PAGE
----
On September 19, 2019, Justice Borrok of the New York County Commercial Division issued a decision in Vestis Invs. II, LLC v. Sportsdirect.com Retail Ltd., 2019 NY Slip Op. 32810(U), refusing to apply the apex doctrine to quash a subpoena, explaining:
Sports Direct asserts that, pursuant to the “apex witness” rule, Vestis should not be permitted to take the deposition of a high-level corporate executive, absent a detailed showing that (a) Mr. Ashley has unique knowledge that is material and necessary to the prosecution or defense of this action and (b) that no less intrusive means of obtaining the information is available. The court disagrees.
The “apex witness” rule is a doctrine recognized by federal courts in New York which seeks to limit harassment and disruption to businesses by restricting requests to depose high-ranking corporate executives. Sports Direct fails to cite any authority demonstrating adoption of an “apex witness”rule under New York state law. The only case cited by Sports Direct is Daou v Huffington, 2013 WL 6162980, 2013 NY Slip Op. 30372 [U] [Sup Ct, NY County 2013]). Daou is inapposite, however, as the court in Daou merely held that a party cannot issue a subpoena to take the deposition of high-level corporate executive where the executive has no unique, relevant information. In fact, the court in Daou observed that high-level executives are not immune per se from discovery or from depositions. As discussed on the record, here, Vestis seeks to obtain crucial information that only Mr. Ashley can impart concerning the logic behind the $17 million offering price and what he understood to be included for that price as Additional Consideration in the LOI.
Sports Direct argues that Vestis should have to exhaust all other less intrusive means of gaining this information. It asserts that Mr. Ashley delegated the responsibility for the negotiation, documentation, and execution of the LOI transaction to a U.S.-based advisor, Howard Moher. It further asserts that Mr. Moher is the person who received the January 25 email from Lincoln that Vestis alleges reflects the actual terms of the parties’ agreement, and he is the one who reviewed and commented on drafts of the LOI. Sports Direct also asserts that a U.K.-based consultant, Justin Barnes, served as a conduit for Mr. Ashley in the negotiations and would have any relevant information that Vestis might hope to obtain from Mr. Ashely. Sports Direct argues that it would be less intrusive to depose Mr. Moher or Mr. Barnes than it would be to depose Mr. Ashley in the United Kingdom and that Vestis cannot take the deposition of Mr. Ashley without first exhausting those less intrusive options. These arguments are unpersuasive.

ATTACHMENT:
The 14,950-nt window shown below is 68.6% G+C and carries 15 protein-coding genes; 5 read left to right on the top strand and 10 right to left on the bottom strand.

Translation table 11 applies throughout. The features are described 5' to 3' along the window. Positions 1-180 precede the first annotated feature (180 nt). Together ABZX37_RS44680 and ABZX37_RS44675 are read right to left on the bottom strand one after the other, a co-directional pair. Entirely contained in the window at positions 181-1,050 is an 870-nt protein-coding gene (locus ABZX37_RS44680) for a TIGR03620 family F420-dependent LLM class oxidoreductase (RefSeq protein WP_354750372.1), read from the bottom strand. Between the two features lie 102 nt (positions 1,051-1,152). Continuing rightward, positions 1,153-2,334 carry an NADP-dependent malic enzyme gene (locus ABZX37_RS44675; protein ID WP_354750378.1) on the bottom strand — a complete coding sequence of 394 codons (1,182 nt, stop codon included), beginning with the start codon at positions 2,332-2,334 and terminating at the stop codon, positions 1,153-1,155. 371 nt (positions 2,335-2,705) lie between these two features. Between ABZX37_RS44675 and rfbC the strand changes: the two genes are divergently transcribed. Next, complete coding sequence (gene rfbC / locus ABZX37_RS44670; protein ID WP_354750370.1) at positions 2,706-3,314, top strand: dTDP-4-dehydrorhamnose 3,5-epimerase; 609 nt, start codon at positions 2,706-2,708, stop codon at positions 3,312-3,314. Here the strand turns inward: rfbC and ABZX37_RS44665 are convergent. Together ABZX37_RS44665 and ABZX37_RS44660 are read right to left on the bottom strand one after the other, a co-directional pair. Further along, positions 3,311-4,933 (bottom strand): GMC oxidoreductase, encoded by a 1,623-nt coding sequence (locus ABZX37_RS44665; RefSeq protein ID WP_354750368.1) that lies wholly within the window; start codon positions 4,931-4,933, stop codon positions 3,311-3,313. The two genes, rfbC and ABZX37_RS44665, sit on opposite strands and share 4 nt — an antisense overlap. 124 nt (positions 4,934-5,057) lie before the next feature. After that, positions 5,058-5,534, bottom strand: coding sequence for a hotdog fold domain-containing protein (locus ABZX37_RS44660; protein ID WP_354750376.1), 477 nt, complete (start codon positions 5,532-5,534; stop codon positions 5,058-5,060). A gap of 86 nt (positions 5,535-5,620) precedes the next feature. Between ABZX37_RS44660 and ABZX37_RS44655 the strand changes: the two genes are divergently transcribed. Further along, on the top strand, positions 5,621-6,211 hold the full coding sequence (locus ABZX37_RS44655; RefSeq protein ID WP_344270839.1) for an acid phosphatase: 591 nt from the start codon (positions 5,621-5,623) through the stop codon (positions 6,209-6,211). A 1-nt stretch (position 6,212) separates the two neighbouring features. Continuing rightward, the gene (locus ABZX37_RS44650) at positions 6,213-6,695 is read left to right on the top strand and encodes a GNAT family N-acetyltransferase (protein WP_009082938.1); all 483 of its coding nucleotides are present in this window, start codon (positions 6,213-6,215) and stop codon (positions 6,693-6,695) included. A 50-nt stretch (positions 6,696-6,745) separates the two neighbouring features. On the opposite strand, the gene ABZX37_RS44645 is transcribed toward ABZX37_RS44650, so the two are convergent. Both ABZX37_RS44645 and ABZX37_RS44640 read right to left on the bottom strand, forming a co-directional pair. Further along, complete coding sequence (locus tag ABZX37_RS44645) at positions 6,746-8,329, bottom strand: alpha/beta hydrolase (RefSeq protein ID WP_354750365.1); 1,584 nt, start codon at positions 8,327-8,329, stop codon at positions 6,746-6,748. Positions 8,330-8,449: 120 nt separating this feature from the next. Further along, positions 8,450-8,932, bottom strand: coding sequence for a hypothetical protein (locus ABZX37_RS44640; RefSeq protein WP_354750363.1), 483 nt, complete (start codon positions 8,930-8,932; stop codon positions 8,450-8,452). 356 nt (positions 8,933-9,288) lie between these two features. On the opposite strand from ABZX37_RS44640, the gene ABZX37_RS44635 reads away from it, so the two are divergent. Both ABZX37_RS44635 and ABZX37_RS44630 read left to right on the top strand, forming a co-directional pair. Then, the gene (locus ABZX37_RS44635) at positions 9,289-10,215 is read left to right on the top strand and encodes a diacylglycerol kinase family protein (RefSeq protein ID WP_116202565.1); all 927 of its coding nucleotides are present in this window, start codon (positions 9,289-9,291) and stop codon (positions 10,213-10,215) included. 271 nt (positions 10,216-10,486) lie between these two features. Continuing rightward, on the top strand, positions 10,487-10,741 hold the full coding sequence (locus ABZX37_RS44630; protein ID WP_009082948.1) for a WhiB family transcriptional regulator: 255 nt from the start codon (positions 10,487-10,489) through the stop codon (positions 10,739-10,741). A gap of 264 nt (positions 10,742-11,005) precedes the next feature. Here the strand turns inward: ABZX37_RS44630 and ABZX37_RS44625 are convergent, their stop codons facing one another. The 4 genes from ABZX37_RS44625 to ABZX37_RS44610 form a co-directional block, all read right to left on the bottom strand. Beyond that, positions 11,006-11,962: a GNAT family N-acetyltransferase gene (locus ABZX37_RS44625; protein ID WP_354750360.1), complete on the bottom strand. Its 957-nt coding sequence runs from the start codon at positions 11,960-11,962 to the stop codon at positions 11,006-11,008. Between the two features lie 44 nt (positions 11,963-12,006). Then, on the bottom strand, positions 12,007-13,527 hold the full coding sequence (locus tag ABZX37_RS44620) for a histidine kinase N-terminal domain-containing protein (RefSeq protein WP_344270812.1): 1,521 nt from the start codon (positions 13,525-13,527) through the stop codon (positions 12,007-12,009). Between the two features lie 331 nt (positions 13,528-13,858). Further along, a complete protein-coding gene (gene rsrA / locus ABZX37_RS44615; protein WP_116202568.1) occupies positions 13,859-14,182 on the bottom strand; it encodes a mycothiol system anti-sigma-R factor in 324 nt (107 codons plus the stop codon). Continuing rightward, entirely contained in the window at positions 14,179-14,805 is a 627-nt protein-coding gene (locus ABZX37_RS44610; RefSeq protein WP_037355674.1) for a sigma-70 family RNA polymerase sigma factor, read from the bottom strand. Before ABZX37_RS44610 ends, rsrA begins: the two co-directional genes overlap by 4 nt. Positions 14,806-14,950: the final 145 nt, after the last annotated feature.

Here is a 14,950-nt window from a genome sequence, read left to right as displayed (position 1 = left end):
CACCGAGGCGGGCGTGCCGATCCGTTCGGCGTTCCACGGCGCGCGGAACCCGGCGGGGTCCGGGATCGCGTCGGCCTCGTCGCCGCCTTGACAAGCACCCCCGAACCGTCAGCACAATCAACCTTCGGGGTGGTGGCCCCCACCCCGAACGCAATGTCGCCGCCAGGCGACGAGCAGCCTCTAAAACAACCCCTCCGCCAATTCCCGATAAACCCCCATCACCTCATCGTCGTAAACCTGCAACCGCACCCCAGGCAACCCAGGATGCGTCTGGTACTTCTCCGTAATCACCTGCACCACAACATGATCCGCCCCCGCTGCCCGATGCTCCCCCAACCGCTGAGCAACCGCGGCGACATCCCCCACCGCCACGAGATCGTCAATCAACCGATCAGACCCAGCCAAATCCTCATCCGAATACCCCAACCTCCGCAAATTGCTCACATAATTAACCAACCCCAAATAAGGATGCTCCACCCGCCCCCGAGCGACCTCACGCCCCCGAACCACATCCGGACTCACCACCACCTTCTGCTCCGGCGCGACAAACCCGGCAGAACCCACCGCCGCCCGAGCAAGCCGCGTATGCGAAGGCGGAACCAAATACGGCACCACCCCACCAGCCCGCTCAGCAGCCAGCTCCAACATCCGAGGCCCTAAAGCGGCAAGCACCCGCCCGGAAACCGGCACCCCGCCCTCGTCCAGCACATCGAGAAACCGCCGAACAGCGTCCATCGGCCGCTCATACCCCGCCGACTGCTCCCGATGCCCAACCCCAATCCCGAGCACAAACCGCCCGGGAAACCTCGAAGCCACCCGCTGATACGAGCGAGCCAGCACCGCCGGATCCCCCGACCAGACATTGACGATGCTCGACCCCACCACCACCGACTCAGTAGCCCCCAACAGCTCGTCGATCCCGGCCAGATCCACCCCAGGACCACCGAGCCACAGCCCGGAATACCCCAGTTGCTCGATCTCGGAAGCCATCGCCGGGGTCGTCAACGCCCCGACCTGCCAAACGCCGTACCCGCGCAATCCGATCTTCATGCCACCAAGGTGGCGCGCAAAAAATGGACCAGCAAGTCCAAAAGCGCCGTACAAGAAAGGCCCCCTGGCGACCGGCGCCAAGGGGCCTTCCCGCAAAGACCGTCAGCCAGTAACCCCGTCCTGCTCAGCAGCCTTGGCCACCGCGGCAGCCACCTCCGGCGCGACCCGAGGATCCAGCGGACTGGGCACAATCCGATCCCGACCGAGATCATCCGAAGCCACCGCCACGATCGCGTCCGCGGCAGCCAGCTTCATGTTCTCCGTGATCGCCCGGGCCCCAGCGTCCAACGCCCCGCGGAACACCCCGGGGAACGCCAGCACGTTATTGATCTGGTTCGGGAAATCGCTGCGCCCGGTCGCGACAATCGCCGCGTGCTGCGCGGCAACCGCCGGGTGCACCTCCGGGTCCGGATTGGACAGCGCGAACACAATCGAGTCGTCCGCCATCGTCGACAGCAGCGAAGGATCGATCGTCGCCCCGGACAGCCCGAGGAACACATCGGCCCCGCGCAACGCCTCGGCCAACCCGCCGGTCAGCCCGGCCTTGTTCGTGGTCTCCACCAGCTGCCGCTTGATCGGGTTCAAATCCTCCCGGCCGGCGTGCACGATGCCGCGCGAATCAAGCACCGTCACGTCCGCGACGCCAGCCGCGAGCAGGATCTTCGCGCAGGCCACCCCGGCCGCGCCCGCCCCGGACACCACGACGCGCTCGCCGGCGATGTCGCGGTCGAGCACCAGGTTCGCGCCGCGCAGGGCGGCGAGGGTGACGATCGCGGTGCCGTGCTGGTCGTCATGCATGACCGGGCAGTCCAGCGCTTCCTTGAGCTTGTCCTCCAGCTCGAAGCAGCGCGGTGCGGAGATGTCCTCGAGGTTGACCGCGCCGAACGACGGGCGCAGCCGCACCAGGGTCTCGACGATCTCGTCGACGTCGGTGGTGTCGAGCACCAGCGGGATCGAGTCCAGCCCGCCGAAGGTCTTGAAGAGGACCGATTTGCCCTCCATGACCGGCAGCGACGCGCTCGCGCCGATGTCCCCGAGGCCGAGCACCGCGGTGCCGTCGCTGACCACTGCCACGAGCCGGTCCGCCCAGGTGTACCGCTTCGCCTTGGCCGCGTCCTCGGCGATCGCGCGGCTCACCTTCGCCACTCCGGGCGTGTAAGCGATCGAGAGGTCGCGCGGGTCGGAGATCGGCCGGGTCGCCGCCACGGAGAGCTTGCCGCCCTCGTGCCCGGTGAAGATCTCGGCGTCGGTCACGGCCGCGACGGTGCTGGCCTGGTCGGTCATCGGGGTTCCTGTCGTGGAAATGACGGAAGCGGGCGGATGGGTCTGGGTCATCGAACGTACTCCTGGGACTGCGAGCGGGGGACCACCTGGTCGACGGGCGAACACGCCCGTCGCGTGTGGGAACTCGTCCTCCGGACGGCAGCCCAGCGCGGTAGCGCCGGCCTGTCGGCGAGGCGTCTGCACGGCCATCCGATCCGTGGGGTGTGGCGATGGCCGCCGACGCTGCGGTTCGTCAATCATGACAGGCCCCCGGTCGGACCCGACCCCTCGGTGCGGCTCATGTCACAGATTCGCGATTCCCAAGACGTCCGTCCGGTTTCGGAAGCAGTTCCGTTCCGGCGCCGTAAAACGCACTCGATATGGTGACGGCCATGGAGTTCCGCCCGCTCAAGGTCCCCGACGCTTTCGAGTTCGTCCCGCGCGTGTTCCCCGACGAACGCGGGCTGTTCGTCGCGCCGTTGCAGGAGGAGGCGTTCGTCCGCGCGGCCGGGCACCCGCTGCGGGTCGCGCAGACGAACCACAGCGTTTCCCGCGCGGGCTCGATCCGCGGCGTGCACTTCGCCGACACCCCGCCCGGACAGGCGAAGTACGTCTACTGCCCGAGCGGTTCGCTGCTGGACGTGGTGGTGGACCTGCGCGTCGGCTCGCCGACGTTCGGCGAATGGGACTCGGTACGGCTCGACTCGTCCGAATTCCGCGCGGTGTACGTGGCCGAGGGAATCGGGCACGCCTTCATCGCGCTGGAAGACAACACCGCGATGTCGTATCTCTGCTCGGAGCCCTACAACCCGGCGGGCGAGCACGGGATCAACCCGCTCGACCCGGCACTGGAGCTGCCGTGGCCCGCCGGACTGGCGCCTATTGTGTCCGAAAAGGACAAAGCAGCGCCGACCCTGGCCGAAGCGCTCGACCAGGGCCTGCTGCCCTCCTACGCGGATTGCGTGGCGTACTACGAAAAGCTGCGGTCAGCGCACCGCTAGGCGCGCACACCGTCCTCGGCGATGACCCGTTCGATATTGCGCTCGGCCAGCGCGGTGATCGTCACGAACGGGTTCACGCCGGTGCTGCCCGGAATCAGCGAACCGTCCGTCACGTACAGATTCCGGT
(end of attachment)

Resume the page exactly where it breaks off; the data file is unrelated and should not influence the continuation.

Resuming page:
In Kapon v Koch, the Court of Appeals directly addressed the issue of whether a subpoenaing party must demonstrate that the information sought is not available from any other source. In Kapon, the petitioners commenced a special proceeding to quash non-party subpoenas served upon them in a fraud action filed in California by the respondent, William Koch, relating to the alleged sale of counterfeit wine. One of the petitioners, John Kapon, was the Chief Executive Officer of Acker, Merrall & Condit Company, a New York corporation operating in New York as a retailer and auctioneer of fine and rare wines. The petition in the special proceeding sought to quash the subpoenas pursuant to CPLR § 2304 and, in the alternative, sought the imposition of a protective order pursuant to CPLR § 3101 to, inter alia, stay the non-party depositions until the completion of party depositions in the California action and limit the scope of the depositions to matters material and necessary to the California action.
The Supreme Court denied the motions to quash and for a protective order and the Appellate Division unanimously affirmed. In affirming the order of the Appellate Division, the Court of Appeals observed: Section 3101(a)(4) imposes no requirement that the subpoenaing party demonstrate that it cannot obtain the requested disclosure from any other source. Thus so long as the disclosure sought is relevant to the prosecution or defense of an action, it must be provided by the nonparty.
In short, Vestis has met its burden in demonstrating that Mr. Ashley has information that is material and necessary to its claims in this action. Vestis seeks to question Mr. Ashley concerning, among other things, a specific conversation between Mr. Ashley and Mr. Moher in which Mr. Ashley allegedly agreed to include as additional consideration in the LOI exactly the assets that are at issue in this case. To the extent that Sports Direct claims that Mr. Moher may also have this information, Vestis asserts that Mr. Moher indicated in his deposition that he does not recall the conversation in question or the basis for the $17 million. Thus, Mr. Ashley is the only person who can speak to the nature of the conversation.
(Internal quotations and citations omitted).
A big part of complex commercial litigation is giving, receiving and evaluating evidence (this is called “discovery”). The scope of discovery in New York is broad, but as this decision shows, it is not unlimited. The question addressed here was whether one of a company’s senior executives could be deposed (the answer here was yes). Contact Schlam Stone & Dolan partner John Lundin at email@example.com if you or a client has a question regarding discovery obligations (and what to do if a litigant is not honoring those obligations).
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